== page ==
Free Speech Alley offers a variety of different characters and oddballs: club members handing out flyers, activists sharing their causes on megaphones or religious groups sitting with literature, waiting to strike conversation.

One particular visitor to the Union’s sidewalk only comes once a year-- and almost always causes a raucous when he does.

Brother Jed Smock, 77, is an evangelist Christian, Founder and President of Campus Ministry USA, dedicating his life to preaching on college campuses with his wife, Sister Cindy. The couple recently visited the University’s campus on the week of Jan. 13 and created crowds of students who were drawn by their confrontational approach to preaching.

Their performances are often characterized by their large signs, saying ‘Jesus Saves’ or ‘Repent or go to Hell,’ while Smock walks around with a crucifix staff. He’s been in the career for over 40 years, touring campuses to spread the message of God’s wrath.

“They say they’re out here to preach, but it’s just a show," political science senior Jenna Gibbs said during one performance. "It’s just a stage act to get views on YouTube and get a rise out of people."

Smock's favorite Bible quote to share on campus is a paraphrase from 1 Corinthians 6:9-10:

“Be not deceived, the unrighteous shall not inherit the kingdom of God,” he says. “Be not deceived: neither the fornicators, nor adulterers, nor effeminate, nor homosexual, nor drunkards shall inherit the kingdom of God.”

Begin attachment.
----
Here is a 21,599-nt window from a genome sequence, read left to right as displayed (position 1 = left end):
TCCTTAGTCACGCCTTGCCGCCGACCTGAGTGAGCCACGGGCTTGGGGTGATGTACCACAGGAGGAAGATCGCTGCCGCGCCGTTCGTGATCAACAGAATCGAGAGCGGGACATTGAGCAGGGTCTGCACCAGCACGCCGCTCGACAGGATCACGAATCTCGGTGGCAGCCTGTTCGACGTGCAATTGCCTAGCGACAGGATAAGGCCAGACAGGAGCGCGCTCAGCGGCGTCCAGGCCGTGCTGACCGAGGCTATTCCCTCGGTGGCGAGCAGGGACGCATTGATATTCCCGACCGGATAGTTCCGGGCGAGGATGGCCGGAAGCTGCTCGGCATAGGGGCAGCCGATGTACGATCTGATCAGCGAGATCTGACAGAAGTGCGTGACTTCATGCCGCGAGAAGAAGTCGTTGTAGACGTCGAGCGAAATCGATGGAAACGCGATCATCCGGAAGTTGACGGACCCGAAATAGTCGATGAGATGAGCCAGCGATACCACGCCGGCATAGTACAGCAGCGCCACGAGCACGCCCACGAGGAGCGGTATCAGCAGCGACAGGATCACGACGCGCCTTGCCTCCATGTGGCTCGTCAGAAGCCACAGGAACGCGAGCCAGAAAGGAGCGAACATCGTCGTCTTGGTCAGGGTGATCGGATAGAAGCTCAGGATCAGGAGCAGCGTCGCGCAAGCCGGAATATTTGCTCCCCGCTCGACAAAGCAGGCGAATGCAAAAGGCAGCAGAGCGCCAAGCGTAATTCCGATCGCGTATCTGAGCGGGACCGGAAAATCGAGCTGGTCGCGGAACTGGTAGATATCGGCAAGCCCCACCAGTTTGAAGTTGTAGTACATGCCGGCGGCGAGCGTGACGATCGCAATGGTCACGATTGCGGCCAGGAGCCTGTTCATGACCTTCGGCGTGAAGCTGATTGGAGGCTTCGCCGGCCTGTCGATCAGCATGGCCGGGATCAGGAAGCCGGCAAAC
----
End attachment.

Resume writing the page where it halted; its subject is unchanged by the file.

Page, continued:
His inspiration for pursuing the college-student demographic stemmed from his former career as a professor at the University of Wisconsin La Crosse, where he taught American history. During the 1960s, he joined the ‘drug-radical revolution’ and moved to a commune in Africa. It was there that he began to read the Bible, and when he returned to the United States, he began a more religious lifestyle.

In 1974, Smock began full-time preaching on college campuses. He’s visited hundreds of different campuses during his 46-year career, spending five hours each day during his visits, preaching to passing students.

“Our manner is to go to the center of campus-- where students are going to and from classes-- and we start at the noon hour preaching against sin,” Smock said. “We want the students to know, and know on certain terms, that Christianity is the only hope and that Jesus is the only way to God.”

His career began as only himself, but along the way he met his current wife, Sister Cindy. Smock said they met at the University of Florida when he called her a "wicked woman" and told her to repent for her sins.

“She was stunned by my rebuke, no one had ever called her a wicked woman,” Smock said. “She got to thinking about her conscience and the way she had been raised, and that she had become a bad girl. She eventually converted and joined us in the ministry.”

However, his attempts at conversion are rarely as successful. Typically, his preaching is met with shouts and boos from crowds of students who disagree with his message.

Smock said he chooses controversial arguments and speeches purposefully; he hopes to incite a large crowd in order to debate with students about the purity of their lifestyles. He said he attempts to call out those who do not follow evangelical beliefs in order to make them think about their sins.